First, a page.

Water your thoughts: Didn’t your momma ever teach you how to say “I’m sorry” and mean it?

Imagine I came up to you, slapped you in the face and then told you that I felt sorry your face hurt. You might think, “wait… is she going to acknowledge that she slapped me?” After all, if I can’t take responsibility for the actions I took that led to your pain, am I sorry for what I did, or am I only sorry that it affected your view of me? The answer is undoubtedly the latter.

I’ve experienced this type of nonapologetics too many times. The world accepts the phrase “I’m sorry” as a remedy to wrongs when the phrase should be only a uttered for a real apology. A real apology involves remorse, responsibility and intention to change. The goal should be to express genuine sorrow for one’s actions and to improve the situation, even if the solution is undesirable for them. Before people head into a genuine apology, they should ask themselves how the person they have hurt is feeling. Apologies involve communication, so if a wrongdoer is unsure how the person they have wronged is feeling, asking trusted peers or maybe even the individual for advice is okay. The key to giving genuine apologies is opening your mind to the idea your actions may be less than perfect in certain areas, but certainly towards who you have hurt.

How do you know if you’ve given a genuine apology? Well, if you find yourself claiming that you make mistakes but are a good person, then you should investigate whether you are making the same “mistakes”. If you are, then you shouldn’t be calling those actions mistakes. Back to my earlier example: If I slap you again the next day, then we both know I was not sorry  the first time. I just wanted it to appear as such. In that case, I am rationalizing my behavior as out of my control and remaining morally stagnant. Being sorry is a continual state, not just a 12 minute conversation to clear the conscious. If you care about hurting people, you have to take the time to ensure that you won’t hurt people in the same way, and that doesn’t happen overnight — it requires commitment and effort.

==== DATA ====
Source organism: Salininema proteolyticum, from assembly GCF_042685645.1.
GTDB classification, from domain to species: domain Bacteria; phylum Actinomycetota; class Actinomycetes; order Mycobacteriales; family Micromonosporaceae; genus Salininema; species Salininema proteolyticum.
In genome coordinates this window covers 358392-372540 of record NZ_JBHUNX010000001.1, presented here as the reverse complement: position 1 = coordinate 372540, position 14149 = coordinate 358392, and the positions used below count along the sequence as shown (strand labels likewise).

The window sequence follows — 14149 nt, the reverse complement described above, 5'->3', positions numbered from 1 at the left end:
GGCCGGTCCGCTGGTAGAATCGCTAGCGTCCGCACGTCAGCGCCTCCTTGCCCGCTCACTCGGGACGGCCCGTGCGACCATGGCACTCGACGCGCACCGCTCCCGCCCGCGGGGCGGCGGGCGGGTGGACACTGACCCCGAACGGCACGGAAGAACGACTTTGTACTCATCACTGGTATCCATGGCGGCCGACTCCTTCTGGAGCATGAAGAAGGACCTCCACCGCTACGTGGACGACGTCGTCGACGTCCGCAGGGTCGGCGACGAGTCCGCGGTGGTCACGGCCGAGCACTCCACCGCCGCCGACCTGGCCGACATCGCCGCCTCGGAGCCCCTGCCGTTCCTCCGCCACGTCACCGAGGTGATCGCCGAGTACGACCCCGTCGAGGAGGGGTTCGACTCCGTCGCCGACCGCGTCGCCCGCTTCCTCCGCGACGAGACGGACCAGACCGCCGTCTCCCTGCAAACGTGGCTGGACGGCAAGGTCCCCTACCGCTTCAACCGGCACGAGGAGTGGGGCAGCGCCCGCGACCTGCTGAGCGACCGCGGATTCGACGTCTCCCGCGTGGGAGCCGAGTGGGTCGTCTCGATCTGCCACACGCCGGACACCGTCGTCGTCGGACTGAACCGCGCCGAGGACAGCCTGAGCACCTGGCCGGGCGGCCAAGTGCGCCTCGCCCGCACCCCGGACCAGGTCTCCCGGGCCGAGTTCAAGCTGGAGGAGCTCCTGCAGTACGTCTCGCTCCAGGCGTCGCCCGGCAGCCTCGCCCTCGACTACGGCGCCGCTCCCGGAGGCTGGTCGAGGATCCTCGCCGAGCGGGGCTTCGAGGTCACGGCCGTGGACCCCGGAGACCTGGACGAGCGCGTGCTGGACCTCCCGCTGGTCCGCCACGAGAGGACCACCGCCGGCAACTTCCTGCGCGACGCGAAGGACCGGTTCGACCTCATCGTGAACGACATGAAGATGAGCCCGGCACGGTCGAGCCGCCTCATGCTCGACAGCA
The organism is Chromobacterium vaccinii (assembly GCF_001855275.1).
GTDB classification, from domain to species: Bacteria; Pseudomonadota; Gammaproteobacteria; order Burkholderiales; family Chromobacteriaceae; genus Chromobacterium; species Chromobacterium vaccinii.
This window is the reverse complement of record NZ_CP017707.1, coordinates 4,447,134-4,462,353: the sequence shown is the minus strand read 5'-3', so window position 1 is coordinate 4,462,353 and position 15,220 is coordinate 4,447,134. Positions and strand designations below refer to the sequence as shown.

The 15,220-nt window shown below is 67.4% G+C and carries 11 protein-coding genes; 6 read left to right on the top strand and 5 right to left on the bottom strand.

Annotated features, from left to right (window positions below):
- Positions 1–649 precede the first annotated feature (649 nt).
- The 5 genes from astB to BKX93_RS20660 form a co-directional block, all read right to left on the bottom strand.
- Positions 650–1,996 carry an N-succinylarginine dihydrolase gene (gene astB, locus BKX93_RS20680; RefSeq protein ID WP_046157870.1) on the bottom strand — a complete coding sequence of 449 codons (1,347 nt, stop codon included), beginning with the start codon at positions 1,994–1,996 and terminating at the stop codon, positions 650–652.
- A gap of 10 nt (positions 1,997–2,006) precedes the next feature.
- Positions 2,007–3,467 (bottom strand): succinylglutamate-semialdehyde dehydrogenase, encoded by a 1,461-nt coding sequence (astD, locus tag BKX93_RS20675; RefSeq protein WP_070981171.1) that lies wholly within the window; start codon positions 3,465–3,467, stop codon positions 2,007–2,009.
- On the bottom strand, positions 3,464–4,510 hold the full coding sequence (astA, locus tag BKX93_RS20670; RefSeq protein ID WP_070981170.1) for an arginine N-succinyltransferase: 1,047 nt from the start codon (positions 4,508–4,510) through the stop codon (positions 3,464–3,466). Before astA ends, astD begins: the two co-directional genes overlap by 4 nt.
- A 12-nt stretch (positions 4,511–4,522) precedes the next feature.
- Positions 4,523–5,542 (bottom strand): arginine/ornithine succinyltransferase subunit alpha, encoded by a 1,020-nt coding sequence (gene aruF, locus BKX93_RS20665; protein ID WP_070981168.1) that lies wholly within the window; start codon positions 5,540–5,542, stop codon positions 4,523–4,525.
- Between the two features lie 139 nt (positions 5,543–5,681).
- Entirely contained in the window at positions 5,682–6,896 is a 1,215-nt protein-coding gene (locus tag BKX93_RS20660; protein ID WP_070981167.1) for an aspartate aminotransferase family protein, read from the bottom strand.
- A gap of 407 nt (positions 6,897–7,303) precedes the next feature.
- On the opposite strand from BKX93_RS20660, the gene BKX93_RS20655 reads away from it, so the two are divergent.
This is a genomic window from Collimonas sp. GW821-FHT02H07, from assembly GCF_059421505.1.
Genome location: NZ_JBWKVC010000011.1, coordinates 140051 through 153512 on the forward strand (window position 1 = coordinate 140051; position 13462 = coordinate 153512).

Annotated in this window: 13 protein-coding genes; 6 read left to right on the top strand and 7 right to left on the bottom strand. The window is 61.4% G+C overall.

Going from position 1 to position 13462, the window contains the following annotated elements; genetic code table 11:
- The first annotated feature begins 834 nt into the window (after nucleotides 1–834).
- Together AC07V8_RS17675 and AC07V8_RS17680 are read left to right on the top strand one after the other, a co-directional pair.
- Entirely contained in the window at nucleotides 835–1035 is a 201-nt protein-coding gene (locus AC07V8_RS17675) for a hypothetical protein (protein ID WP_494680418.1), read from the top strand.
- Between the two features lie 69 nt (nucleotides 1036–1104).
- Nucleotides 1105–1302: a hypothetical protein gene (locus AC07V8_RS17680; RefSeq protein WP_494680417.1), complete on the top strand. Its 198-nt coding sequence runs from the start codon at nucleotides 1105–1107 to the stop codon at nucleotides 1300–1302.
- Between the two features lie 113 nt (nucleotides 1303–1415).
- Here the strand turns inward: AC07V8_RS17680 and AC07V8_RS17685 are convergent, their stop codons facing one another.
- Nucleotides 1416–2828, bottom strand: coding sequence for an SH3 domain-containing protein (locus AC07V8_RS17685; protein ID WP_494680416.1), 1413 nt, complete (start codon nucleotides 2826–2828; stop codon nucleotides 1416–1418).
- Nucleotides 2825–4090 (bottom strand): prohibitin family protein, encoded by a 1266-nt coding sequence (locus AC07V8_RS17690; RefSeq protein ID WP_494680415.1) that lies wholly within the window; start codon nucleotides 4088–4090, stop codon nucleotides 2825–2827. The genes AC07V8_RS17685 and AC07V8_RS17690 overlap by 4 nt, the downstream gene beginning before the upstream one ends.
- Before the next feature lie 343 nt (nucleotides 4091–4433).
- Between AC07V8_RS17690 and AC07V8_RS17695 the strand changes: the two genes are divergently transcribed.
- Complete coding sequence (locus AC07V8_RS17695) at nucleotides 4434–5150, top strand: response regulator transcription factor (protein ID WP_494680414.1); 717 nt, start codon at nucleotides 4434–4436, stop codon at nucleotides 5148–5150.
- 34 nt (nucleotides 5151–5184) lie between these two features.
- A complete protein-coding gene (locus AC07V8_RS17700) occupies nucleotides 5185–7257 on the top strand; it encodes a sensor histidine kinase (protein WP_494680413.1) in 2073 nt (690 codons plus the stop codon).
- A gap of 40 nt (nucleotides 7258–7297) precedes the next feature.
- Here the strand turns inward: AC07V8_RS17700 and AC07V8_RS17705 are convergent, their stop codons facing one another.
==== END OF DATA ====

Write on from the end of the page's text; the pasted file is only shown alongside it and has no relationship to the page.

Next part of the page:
So, next time you apologize, ask yourself who you are apologizing for: yourself or who you hurt. Ask yourself what you are trying to improve upon: your image or the individual’s current reality. If you do something to hurt someone else, investigate what moral weakness you need to acknowledge and then actually work to fix it. Every person makes mistakes, and we all have room to grow. Learning to admit when you are wrong is pivotal to being a better person, and how a person apologizes is a reflection of their emotional maturity and will to improve.

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